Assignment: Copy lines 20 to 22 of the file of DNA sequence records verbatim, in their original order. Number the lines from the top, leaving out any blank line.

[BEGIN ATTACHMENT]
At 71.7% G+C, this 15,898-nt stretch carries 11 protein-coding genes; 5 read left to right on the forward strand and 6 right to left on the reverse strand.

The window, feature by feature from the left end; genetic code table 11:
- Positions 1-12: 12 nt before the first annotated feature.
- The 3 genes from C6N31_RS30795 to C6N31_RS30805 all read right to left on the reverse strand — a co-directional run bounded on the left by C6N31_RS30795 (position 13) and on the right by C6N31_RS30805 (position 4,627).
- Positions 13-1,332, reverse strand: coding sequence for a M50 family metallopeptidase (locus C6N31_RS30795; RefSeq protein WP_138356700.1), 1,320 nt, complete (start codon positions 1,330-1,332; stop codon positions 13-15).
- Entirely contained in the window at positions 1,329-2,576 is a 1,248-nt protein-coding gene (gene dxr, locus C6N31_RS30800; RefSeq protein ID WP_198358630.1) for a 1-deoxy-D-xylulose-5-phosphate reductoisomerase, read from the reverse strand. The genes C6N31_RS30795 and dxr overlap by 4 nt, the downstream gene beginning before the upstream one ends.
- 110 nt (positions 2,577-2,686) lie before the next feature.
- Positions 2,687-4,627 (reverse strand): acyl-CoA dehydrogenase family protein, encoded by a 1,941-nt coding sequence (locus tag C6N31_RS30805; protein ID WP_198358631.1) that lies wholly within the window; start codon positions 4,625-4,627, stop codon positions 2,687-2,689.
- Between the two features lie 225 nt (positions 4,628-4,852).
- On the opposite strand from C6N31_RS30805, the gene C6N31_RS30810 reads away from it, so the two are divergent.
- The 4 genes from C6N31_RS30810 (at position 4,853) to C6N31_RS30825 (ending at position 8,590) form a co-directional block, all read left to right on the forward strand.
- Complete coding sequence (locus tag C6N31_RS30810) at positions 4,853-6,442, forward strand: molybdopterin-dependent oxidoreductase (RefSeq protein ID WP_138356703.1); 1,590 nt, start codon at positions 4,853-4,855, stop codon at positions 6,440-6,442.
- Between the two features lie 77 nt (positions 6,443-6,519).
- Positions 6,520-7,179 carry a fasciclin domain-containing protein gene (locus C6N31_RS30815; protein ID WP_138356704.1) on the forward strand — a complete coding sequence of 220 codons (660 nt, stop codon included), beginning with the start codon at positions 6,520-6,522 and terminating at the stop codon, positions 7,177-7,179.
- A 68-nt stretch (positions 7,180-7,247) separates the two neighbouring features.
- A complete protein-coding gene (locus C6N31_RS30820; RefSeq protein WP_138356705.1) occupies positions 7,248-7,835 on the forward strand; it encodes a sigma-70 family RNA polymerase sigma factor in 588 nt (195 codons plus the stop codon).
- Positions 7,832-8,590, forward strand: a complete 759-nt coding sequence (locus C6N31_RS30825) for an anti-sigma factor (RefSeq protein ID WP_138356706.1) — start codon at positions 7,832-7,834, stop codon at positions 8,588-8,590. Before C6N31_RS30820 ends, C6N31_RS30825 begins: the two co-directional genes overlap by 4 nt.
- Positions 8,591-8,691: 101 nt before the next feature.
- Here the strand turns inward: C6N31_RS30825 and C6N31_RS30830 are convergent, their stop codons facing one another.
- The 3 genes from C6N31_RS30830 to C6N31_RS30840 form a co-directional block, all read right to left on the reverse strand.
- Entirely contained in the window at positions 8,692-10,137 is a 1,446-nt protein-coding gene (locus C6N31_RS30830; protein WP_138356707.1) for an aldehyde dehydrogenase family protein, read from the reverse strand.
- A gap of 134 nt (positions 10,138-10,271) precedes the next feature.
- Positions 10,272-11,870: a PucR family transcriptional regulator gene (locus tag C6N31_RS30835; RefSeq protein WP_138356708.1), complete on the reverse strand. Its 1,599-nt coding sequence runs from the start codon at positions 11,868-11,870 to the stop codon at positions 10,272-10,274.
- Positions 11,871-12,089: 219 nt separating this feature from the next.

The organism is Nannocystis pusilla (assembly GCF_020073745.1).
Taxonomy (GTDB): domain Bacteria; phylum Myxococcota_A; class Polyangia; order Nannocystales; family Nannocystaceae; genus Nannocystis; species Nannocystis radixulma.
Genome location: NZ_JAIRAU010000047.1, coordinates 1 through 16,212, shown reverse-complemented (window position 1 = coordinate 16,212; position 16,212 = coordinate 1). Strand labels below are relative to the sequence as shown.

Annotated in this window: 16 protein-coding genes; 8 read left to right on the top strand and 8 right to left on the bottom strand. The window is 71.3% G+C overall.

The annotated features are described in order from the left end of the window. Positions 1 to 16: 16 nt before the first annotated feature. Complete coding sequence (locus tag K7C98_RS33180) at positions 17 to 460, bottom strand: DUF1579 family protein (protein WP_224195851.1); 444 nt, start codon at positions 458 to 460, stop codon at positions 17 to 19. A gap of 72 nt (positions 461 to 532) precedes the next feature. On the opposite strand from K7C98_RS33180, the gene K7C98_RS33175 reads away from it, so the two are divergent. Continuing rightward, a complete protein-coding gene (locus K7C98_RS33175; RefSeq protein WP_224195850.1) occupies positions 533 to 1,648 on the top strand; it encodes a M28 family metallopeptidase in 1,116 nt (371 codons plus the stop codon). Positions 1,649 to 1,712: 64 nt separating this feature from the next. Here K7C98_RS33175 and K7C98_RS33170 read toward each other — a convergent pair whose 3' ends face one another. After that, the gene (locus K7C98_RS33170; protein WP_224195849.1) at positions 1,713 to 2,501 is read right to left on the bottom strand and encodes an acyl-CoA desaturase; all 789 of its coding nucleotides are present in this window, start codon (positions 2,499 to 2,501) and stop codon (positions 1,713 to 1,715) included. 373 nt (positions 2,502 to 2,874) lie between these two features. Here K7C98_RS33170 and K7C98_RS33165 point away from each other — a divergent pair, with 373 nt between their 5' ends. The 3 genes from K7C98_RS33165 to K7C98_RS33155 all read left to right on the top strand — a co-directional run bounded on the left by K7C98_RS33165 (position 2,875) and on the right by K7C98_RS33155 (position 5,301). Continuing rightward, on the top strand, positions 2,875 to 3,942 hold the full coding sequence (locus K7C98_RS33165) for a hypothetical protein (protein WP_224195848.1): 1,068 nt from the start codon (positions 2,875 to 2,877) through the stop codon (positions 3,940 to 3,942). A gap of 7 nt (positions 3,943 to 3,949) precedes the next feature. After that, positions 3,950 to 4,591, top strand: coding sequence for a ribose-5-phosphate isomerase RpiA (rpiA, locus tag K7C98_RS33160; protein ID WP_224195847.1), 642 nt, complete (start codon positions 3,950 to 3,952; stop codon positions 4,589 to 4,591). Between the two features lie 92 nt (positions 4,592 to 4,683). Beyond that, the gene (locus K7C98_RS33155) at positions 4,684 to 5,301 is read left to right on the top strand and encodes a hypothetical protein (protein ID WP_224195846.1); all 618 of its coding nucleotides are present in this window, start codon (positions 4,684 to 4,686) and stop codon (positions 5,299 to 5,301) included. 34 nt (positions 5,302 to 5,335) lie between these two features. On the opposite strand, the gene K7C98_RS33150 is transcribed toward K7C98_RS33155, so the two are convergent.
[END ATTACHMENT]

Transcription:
- The 3 genes from C6N31_RS30830 to C6N31_RS30840 form a co-directional block, all read right to left on the reverse strand.
- Entirely contained in the window at positions 8,692-10,137 is a 1,446-nt protein-coding gene (locus C6N31_RS30830; protein WP_138356707.1) for an aldehyde dehydrogenase family protein, read from the reverse strand.
- A gap of 134 nt (positions 10,138-10,271) precedes the next feature.